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    Update: This morning when I got to work I called Tucson tower (they are more talkative when they know its a controller asking questions) and got the story. As I suspected, the ground controller told me, "I had to hold his hand all the way to the runway" and when he started his takeoff roll, he was all over the place. (on a 150' wide runway) He got it airborne and then came right back down and veered off the right side of the runway, ground looped and caught the wing in the dirt. The controller I talked to is a friend of mine and one that I worked with years ago; he was working ground control yesterday. He isn't a pilot so he couldn't tell me the extent of the damage to the plane. Just another example of someone who crashed their plane that they just bought on the first flight. It's sad but the pilot was one of those that none of us want in the pattern with us. It's probably time he hung up his spurs.
     
  17. Wheels

    Wheels Pre-takeoff checklist

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    Why did losing his medical prevent him from taking the buyer for a flight? If the buyer was legal to act as PIC then the seller could go along as a knowledgeable passenger and familiarize the buyer with the plane. Unless the reason for losing his medical physically prevented him from getting in and out of the plane.
     
  18. Timbeck2

    Timbeck2 En-Route

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    He told me that he wouldn't get in that plane with a passenger if he wasn't in the rear cockpit, which would make him pilot in command, which would be illegal. I also noticed that he had cut himself and was bleeding pretty badly. When I told him about it he said, "yeah, I'm on blood thinners so it does that. That's why I lost my medical." I don't know the guy, having just met him that morning. I think it was pretty crappy of him selling a plane to another guy and letting him fly after admitting he'd never flown that plane before. However, if the buyer told him "he'd been flying for thirty years" and never asked anything about it, one might assume he knew how to fly it.

    But then again, none of my business and I kept my nose out of it.
     
  19. Norman

    Norman En-Route Gone West

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    Tim,

    Sales are sales, and what the buyer does with it after that is not the seller's responsibility.
     
  20. N659HB

    N659HB Pattern Altitude

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    I was wondering the same thing, but the explanation makes sense.

    I tend to mind my own business as well.
     
  21. Palmpilot

    Palmpilot Touchdown! Greaser!

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    Is there something about the type that requires the PIC to sit in the rear cockpit?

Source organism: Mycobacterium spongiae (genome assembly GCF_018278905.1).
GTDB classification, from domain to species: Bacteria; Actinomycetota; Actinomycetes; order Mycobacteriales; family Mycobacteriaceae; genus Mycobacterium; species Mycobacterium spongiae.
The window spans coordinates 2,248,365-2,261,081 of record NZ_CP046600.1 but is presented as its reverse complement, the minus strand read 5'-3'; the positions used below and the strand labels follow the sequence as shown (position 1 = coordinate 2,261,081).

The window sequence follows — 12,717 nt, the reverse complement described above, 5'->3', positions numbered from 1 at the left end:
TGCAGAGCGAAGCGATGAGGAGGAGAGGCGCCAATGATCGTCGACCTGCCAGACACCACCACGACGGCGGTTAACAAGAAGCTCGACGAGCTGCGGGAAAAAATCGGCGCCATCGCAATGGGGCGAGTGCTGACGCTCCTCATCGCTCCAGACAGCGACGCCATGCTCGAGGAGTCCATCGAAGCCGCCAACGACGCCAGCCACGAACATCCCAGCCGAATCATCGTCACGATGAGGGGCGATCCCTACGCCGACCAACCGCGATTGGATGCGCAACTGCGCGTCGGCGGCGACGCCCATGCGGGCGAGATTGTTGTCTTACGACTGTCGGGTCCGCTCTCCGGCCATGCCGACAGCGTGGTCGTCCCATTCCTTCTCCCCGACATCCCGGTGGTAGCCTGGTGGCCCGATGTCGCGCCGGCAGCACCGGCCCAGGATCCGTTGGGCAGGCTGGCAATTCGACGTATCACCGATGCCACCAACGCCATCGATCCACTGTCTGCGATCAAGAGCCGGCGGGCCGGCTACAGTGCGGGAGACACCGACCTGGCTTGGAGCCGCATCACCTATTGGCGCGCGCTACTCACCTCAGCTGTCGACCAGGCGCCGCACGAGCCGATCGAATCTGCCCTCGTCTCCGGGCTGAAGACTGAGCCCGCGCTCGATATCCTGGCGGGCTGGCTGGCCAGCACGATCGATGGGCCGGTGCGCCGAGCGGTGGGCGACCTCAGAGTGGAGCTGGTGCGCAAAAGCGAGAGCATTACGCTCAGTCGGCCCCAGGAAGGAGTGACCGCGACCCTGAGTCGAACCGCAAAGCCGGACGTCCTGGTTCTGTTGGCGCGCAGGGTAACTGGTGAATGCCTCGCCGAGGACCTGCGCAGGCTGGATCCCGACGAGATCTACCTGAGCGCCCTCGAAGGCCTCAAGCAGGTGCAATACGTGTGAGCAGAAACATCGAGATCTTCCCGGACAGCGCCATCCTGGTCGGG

22. Tarheelpilot

    Tarheelpilot Pattern Altitude

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    Making assumptions here but I'll guess at w&b when solo and a lack of controls or instruments at the other seating position.
     
  23. Brad Z

    Brad Z En-Route

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    I assume the local FSDO will assign an inspector who will take over from here. Bad decisions often lead to bad outcomes.
     
  24. Tarheelpilot

    Tarheelpilot Pattern Altitude

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    In regards to saying something...

    I have chosen both in the past. Thankfully the guy that killed himself in a crash was the one where I said something.

    I still don't know what's right. Its situational . Hard for me to establish clear boundaries. Being an instructor does embolden me a little.
     
  25. champ driver

    champ driver Line Up and Wait

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    Tarheelpilot is correct, it's mostly the CG. Most of the biplanes, whether older or new are flown from the rear seat. The CG doesn't change as much with or without the passenger up front. Also the visibility is better from the rear seat, the front seat sits in between the wings and the rear seat is behind the wings, offering better views on TO, landings and general flying. Most setups like the biplanes if there are controls up front, have only a few if any instruments.
     
  26. Palmpilot

    Palmpilot Touchdown! Greaser!

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    But does that mean that the rear-seat pilot is legally required to act as pilot-in-command when there are pilots in both seats, as the seller claimed?
     
  27. danhagan

    danhagan Cleared for Takeoff

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    I can imagine how you feel Tim, and appreciate you sharing this story. We had several guys in my area that were never licensed and have estimated several hundred hours without CFI instruction.

    Was at the airport once with the radio on during a high west Texas wind day (dust IFR) ... plane attempting to land would not go to the nearby Class C as they weren't IFR rated and made a dozen attempts before getting it down .. the wife said she'd never fly again (they refused Las Cruces as well which has 3 runways).:confused::confused::confused::confused::confused:
     
  28. iamtheari

    iamtheari Cleared for Takeoff

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    I doubt there is any plane with controls in two seats where the PIC has to be in one or the other. I have been PIC in both seats in the J-3. I solo from the rear seat, which is placarded (most likely for W&B when on floats--the CG envelope is fine to solo from the front on wheels) and which is a good idea because the front seat is dangerous just trying to get in and out of. But if the PIC had to be in the rear seat, you would learn how to fly in the front seat since your CFI would be PIC and be required to sit in the back, and your first solo flight would be your first attempt at flying from a totally different seat with a very different sight picture.

    As far as people who shouldn't fly deciding to fly, that's their decision to make and frankly if all of the warning signs they already have aren't enough to stop them it is not likely that a stranger's admonition will change their mind. It's sad but true that you generally can't protect people from themselves. That being said, if I get to the point that I don't recognize I am not safe, I hope someone tells me before I also get to the point that I won't listen to them.
     
    Timbeck2 likes this.